To finish up the year that was, we’re going to bring you the most popular Mamamia posts of 2013. It’s like a countdown, an advent calendar of sorts, but one that gets your through the post-Christmas blur and into the new year. We’ve been lucky to have some truly wonderful writers join us to share their thoughts on Mamamia this year. This is the very, very best of what they had to offer. Enjoy.
You probably don’t give a shit about astronauts. And to be honest – I can’t really blame you.
You’re probably too busy with your everyday life to worry about NASA and things like missions to Mars and what the International Space Station is planning.
Because when you have three children/uni assignments/work deadlines/sick parents/a grumpy partner to contend with, outer space understandably might take a backburner on the list of Things To Care About.
But you need to care about astronauts.
More specifically – you need to care about what NASA just did, because it’s pretty amazing.
You see, last month, NASA announced their 2013 astronaut candidate class. This class is made up of eight people who will join the 49 NASA astronauts that already exist and are working on rather impressive things like missions to asteroids and planets.
Four of those people are women.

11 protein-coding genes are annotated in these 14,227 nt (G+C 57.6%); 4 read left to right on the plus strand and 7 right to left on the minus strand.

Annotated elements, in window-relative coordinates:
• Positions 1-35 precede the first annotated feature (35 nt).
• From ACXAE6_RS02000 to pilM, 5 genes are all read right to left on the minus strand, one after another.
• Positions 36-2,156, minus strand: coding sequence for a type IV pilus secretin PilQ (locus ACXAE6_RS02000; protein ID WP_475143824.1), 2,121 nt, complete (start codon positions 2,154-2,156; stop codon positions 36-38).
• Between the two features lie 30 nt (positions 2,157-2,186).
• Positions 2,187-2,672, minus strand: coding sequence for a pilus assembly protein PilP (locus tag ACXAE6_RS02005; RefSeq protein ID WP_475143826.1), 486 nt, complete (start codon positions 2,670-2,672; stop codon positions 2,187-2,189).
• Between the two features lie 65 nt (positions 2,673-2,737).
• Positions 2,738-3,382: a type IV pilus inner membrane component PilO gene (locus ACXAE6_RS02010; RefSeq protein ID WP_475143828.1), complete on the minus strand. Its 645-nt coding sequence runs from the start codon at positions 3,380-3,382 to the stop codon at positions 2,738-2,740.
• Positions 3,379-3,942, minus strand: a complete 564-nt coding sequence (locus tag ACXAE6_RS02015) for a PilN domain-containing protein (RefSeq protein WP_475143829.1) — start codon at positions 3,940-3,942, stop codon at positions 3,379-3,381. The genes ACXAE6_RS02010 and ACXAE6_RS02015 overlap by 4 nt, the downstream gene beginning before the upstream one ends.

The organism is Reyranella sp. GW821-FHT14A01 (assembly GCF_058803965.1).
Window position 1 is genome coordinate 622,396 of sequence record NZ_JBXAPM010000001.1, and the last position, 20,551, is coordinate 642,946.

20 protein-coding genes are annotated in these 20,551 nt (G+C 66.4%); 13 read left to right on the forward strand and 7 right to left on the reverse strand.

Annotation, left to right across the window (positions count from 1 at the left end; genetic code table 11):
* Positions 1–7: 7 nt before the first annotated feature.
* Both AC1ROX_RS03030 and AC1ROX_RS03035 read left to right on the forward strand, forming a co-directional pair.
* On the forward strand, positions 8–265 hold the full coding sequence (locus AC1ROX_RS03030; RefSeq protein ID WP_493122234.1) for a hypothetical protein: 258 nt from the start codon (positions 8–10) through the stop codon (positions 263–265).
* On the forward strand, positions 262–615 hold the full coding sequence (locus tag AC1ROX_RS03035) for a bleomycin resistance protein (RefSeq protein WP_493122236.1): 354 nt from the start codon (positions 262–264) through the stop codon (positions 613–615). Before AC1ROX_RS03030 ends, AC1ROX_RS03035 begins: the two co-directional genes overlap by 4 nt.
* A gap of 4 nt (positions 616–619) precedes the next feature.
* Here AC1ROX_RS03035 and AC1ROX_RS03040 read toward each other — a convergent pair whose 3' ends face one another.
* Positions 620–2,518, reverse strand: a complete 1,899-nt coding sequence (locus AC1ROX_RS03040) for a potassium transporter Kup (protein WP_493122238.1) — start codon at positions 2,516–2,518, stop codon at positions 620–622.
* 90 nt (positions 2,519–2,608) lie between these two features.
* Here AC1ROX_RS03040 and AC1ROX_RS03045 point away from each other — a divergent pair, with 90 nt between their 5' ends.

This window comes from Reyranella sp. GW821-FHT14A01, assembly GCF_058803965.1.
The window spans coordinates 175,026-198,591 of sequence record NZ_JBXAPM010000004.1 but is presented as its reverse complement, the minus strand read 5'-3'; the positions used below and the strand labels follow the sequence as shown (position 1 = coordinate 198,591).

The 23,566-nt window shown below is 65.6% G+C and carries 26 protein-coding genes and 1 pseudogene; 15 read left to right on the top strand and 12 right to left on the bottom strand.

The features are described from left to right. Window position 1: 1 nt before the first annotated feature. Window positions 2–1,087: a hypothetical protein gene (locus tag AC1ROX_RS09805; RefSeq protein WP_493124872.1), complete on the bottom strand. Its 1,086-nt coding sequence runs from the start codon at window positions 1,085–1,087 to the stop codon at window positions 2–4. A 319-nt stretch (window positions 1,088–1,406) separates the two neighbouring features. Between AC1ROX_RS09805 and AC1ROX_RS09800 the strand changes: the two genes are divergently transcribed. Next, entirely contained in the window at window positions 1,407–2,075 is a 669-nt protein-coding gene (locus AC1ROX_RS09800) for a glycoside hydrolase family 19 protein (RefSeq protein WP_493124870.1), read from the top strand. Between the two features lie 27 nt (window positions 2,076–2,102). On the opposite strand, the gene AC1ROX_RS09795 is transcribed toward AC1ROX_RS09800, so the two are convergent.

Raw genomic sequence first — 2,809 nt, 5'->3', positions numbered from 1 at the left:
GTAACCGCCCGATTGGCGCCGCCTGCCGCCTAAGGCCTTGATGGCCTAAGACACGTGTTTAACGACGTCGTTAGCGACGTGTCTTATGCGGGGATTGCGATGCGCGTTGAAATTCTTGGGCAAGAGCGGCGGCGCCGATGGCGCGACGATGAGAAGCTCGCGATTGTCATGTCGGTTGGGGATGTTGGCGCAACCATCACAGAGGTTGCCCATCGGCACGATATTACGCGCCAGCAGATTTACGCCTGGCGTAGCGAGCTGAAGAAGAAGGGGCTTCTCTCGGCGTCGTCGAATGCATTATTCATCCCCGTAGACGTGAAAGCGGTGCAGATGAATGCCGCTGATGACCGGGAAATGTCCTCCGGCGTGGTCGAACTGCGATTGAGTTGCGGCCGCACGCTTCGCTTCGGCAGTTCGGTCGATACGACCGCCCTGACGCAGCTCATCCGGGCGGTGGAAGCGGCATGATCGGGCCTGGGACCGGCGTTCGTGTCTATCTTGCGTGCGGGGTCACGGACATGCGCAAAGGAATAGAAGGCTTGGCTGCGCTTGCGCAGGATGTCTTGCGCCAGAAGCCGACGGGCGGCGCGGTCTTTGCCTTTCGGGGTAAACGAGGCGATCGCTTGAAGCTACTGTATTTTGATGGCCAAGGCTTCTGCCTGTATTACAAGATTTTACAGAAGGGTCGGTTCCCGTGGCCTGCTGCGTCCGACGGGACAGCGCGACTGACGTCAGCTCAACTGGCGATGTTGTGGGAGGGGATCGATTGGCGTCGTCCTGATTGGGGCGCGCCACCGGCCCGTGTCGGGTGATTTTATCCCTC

Their names are Christina Hammock, Nicole Mann, Anne McClain and Jessica Meir.
NASA didn’t select these women because they had some kind of gender quota to fill. They simply did it because they were the best people for the job. And out of all astronaut candidate classes, that’s the highest percentage of women ever selected in a NASA group.
That might not sound so significant until you consider that…
1) 534 people have travelled to space so far – and only 57 of them have been women.
2) These four women won out over 6300 other applicants. 6300.
And the application process was intense, as you might expect it to be. Just looking at the NASAwebsite, ONE aspect of their training program requires that you be able to swim 3 lengths of a 25m pool in a flight suit and tennis shoes. And that isn’t even taking into account the other mental/physical requirements.
But let’s forget about all that for a second. Let’s look at the achievements of the four women.
Christina has engineering and physics degrees and a masters in electrical engineering, and has spent winters in places such as Antarctica doing research.
Nicole has a mechanical engineering degree and is a qualified pilot in the US Marine Corps, as well as a brilliant soccer player.
Anne is a pilot/command intelligence officer/rugby player/scuba diver that also has degrees in public health and international studies.
Jessica has degrees in biology, space studies and marine biology, is a pilot/scuba diver/ice diver, and is an assistant professor at Harvard medical school